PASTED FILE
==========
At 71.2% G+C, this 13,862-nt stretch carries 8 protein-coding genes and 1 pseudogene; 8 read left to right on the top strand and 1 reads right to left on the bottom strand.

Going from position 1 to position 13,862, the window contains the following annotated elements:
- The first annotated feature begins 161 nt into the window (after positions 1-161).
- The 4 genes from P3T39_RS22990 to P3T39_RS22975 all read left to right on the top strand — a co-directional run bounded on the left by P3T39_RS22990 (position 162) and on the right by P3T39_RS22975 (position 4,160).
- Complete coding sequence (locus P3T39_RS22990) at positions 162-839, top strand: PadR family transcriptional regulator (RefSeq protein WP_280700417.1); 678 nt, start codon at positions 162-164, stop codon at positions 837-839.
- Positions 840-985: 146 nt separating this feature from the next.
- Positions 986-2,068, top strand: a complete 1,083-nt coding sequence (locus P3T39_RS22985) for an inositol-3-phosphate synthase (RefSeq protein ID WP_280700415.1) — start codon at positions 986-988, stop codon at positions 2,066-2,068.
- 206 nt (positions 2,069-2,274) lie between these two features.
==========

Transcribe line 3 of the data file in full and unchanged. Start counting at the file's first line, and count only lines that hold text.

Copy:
- The first annotated feature begins 161 nt into the window (after positions 1-161).